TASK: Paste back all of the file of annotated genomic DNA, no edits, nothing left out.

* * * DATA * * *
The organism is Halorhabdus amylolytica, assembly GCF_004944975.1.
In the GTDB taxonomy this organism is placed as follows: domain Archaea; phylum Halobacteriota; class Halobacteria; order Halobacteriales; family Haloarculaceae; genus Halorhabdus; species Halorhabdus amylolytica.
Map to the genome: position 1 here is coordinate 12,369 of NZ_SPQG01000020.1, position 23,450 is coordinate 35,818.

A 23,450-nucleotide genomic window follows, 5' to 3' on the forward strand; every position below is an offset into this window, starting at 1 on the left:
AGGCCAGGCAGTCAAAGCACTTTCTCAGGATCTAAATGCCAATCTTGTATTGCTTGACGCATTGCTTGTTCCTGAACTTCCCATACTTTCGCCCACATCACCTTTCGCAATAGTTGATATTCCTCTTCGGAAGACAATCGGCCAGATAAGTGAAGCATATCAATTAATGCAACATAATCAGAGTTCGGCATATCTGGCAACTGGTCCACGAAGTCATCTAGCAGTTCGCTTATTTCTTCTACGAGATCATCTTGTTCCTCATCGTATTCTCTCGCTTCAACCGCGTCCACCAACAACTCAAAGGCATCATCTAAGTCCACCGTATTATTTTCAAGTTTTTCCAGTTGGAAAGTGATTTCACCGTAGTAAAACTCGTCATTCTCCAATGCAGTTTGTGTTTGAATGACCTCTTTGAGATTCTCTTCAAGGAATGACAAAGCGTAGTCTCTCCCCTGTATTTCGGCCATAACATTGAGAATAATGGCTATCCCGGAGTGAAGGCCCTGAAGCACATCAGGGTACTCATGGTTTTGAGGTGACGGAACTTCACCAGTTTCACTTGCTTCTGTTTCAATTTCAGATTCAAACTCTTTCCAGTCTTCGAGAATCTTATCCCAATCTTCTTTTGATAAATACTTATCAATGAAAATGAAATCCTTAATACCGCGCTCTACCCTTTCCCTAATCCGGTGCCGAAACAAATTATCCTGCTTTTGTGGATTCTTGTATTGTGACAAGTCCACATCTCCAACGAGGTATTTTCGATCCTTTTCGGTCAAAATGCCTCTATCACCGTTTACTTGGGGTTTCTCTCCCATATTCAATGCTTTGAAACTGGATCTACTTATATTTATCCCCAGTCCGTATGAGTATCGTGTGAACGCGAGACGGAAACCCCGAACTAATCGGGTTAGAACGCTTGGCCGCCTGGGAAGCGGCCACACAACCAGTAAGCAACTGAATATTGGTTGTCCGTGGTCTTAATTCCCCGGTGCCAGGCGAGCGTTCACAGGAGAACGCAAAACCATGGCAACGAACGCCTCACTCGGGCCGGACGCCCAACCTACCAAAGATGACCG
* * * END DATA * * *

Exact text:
The organism is Halorhabdus amylolytica, assembly GCF_004944975.1.
In the GTDB taxonomy this organism is placed as follows: domain Archaea; phylum Halobacteriota; class Halobacteria; order Halobacteriales; family Haloarculaceae; genus Halorhabdus; species Halorhabdus amylolytica.
Map to the genome: position 1 here is coordinate 12,369 of NZ_SPQG01000020.1, position 23,450 is coordinate 35,818.

A 23,450-nucleotide genomic window follows, 5' to 3' on the forward strand; every position below is an offset into this window, starting at 1 on the left:
AGGCCAGGCAGTCAAAGCACTTTCTCAGGATCTAAATGCCAATCTTGTATTGCTTGACGCATTGCTTGTTCCTGAACTTCCCATACTTTCGCCCACATCACCTTTCGCAATAGTTGATATTCCTCTTCGGAAGACAATCGGCCAGATAAGTGAAGCATATCAATTAATGCAACATAATCAGAGTTCGGCATATCTGGCAACTGGTCCACGAAGTCATCTAGCAGTTCGCTTATTTCTTCTACGAGATCATCTTGTTCCTCATCGTATTCTCTCGCTTCAACCGCGTCCACCAACAACTCAAAGGCATCATCTAAGTCCACCGTATTATTTTCAAGTTTTTCCAGTTGGAAAGTGATTTCACCGTAGTAAAACTCGTCATTCTCCAATGCAGTTTGTGTTTGAATGACCTCTTTGAGATTCTCTTCAAGGAATGACAAAGCGTAGTCTCTCCCCTGTATTTCGGCCATAACATTGAGAATAATGGCTATCCCGGAGTGAAGGCCCTGAAGCACATCAGGGTACTCATGGTTTTGAGGTGACGGAACTTCACCAGTTTCACTTGCTTCTGTTTCAATTTCAGATTCAAACTCTTTCCAGTCTTCGAGAATCTTATCCCAATCTTCTTTTGATAAATACTTATCAATGAAAATGAAATCCTTAATACCGCGCTCTACCCTTTCCCTAATCCGGTGCCGAAACAAATTATCCTGCTTTTGTGGATTCTTGTATTGTGACAAGTCCACATCTCCAACGAGGTATTTTCGATCCTTTTCGGTCAAAATGCCTCTATCACCGTTTACTTGGGGTTTCTCTCCCATATTCAATGCTTTGAAACTGGATCTACTTATATTTATCCCCAGTCCGTATGAGTATCGTGTGAACGCGAGACGGAAACCCCGAACTAATCGGGTTAGAACGCTTGGCCGCCTGGGAAGCGGCCACACAACCAGTAAGCAACTGAATATTGGTTGTCCGTGGTCTTAATTCCCCGGTGCCAGGCGAGCGTTCACAGGAGAACGCAAAACCATGGCAACGAACGCCTCACTCGGGCCGGACGCCCAACCTACCAAAGATGACCG